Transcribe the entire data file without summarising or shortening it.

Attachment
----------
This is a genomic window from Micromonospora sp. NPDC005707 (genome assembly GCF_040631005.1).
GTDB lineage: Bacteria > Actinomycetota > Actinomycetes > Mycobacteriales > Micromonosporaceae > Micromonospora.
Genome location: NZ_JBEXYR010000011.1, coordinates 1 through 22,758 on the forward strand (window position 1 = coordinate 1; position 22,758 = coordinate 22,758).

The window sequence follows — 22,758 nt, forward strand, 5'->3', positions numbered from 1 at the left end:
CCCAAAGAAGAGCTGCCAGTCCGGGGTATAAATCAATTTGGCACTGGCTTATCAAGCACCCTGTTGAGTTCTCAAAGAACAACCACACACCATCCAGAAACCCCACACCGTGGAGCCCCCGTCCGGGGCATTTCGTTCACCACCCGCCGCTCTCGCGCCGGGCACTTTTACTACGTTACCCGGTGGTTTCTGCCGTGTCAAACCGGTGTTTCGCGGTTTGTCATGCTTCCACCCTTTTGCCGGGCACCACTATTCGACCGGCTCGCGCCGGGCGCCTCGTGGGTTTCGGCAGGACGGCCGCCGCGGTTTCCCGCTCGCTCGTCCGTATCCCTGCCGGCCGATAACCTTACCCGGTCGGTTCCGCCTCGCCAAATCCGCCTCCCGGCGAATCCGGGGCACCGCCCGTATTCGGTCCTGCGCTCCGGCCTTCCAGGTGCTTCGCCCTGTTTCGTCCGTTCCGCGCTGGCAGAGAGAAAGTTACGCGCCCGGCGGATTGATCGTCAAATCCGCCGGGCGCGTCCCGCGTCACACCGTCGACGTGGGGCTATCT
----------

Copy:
This is a genomic window from Micromonospora sp. NPDC005707 (genome assembly GCF_040631005.1).
GTDB lineage: Bacteria > Actinomycetota > Actinomycetes > Mycobacteriales > Micromonosporaceae > Micromonospora.
Genome location: NZ_JBEXYR010000011.1, coordinates 1 through 22,758 on the forward strand (window position 1 = coordinate 1; position 22,758 = coordinate 22,758).

The window sequence follows — 22,758 nt, forward strand, 5'->3', positions numbered from 1 at the left end:
CCCAAAGAAGAGCTGCCAGTCCGGGGTATAAATCAATTTGGCACTGGCTTATCAAGCACCCTGTTGAGTTCTCAAAGAACAACCACACACCATCCAGAAACCCCACACCGTGGAGCCCCCGTCCGGGGCATTTCGTTCACCACCCGCCGCTCTCGCGCCGGGCACTTTTACTACGTTACCCGGTGGTTTCTGCCGTGTCAAACCGGTGTTTCGCGGTTTGTCATGCTTCCACCCTTTTGCCGGGCACCACTATTCGACCGGCTCGCGCCGGGCGCCTCGTGGGTTTCGGCAGGACGGCCGCCGCGGTTTCCCGCTCGCTCGTCCGTATCCCTGCCGGCCGATAACCTTACCCGGTCGGTTCCGCCTCGCCAAATCCGCCTCCCGGCGAATCCGGGGCACCGCCCGTATTCGGTCCTGCGCTCCGGCCTTCCAGGTGCTTCGCCCTGTTTCGTCCGTTCCGCGCTGGCAGAGAGAAAGTTACGCGCCCGGCGGATTGATCGTCAAATCCGCCGGGCGCGTCCCGCGTCACACCGTCGACGTGGGGCTATCT